The Vision that appears with Wanda in WandaVision’s initial episodes is, essentially, a ghost; Wanda’s artificial recreation of an artificial being. Over the course of the series, it’s revealed that Vision’s original body lies dormant and fragmented in a S.W.O.R.D. facility. This Vision eventually gets rebuilt and reactivated — without the old Vision’s memories. An encounter with Wanda’s Vision restores this all-white Vision’s original programming and humanity, creating a being that is essentially a synthetic synthesis of multiple Visions in a single body.
This notion of characters reinventing themselves inwardly and outwardly extends to most of WandaVision’s supporting cast, with many characters undergoing similar transformations, or at least playing multiple versions of the same character. S.W.O.R.D. agent Monica Rambeau (Teyonah Parris) gains super powers; Wanda’s neighbor Agnes turns out to be the ancient witch Agatha Harkness. Even Wanda’s dead brother Pietro returns in a new form, impersonated by another mind-controlled Westview resident (Evan Peters) who just happens to look like the Wanda’s late sibling.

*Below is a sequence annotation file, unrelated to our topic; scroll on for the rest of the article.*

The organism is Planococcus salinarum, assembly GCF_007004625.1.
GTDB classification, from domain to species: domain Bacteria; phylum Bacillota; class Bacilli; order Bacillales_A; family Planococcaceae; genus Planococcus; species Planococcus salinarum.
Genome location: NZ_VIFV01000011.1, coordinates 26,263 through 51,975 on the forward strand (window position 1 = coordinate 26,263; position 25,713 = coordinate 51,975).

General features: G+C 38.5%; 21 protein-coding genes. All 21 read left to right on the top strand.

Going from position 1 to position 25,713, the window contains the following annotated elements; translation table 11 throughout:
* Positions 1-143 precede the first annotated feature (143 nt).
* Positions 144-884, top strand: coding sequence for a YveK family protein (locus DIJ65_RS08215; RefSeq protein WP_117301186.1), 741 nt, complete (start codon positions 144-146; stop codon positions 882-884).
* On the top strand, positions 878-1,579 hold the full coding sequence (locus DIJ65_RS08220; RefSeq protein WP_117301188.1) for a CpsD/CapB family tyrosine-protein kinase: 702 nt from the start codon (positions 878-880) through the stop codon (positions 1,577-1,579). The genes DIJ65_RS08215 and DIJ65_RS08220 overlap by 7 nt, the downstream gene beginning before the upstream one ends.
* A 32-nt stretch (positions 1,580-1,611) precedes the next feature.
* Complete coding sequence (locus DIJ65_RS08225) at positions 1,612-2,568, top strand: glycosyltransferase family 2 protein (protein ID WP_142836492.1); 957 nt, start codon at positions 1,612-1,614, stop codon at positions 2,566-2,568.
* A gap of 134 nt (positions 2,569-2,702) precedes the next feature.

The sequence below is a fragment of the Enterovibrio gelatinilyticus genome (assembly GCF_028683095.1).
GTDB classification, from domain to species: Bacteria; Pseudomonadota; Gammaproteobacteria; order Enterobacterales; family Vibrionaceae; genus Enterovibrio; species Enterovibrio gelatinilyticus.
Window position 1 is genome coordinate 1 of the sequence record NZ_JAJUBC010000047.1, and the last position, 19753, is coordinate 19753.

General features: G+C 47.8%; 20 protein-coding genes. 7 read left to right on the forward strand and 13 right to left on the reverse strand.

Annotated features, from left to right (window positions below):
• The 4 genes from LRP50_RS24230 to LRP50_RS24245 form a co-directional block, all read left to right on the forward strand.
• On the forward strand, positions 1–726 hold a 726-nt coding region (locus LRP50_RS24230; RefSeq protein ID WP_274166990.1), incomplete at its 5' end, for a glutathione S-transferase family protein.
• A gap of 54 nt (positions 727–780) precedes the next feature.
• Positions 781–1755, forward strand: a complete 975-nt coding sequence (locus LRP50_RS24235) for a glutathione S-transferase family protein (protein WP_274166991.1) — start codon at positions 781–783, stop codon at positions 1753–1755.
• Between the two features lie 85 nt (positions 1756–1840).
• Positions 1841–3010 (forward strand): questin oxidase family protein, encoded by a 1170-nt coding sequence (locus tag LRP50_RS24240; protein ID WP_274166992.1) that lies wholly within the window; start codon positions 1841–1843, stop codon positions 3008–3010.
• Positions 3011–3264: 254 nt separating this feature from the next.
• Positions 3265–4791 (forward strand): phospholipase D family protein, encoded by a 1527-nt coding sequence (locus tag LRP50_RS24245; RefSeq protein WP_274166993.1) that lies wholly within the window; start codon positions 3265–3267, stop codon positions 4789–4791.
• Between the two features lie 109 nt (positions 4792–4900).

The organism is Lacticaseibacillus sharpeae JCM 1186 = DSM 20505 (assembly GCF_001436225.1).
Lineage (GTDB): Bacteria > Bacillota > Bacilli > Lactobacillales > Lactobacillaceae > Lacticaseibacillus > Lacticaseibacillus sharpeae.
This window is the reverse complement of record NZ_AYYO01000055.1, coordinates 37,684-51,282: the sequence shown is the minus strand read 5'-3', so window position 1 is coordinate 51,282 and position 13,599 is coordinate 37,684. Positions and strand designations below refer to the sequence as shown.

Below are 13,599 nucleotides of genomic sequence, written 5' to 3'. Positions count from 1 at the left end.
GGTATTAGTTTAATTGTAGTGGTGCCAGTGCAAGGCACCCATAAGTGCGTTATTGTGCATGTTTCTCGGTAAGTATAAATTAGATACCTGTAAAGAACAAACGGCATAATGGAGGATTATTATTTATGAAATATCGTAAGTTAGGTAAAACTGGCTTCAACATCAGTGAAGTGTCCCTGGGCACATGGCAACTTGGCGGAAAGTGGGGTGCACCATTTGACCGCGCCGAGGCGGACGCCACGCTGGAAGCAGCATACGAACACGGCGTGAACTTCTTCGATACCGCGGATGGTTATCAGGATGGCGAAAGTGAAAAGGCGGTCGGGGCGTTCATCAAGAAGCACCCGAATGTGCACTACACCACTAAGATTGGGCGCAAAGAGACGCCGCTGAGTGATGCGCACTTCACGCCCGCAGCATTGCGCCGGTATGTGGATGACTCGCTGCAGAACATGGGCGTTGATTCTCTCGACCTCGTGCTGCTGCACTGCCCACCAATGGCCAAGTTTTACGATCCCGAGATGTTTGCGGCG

The same sorts of constant metamorphoses occur frequently in the next Marvel Disney+ series, The Falcon and the Winter Soldier. Once again, both title characters undergo a significant change of identity over the course of the season — to the point where the final episode actually features a change in title as well, to Captain America and the Winter Soldier. In Sam Wilson’s case, he has an additional identity to reckon with; that of a Black man who must decide whether he can — or even wants — to become the personification of American values. In the scene below, Isaiah Bradley (Carl Lumbly), a former Super Soldier who received his powers as part of a dangerous experiment and then spent decades in prison for the “crime” of serving his country, confronts Sam (Anthony Mackie) about the danger of picking up Steve Rogers’ shield. “They will never let a black man be Captain America,” he says. “And even if they did, no self-respecting Black man would ever want to be.”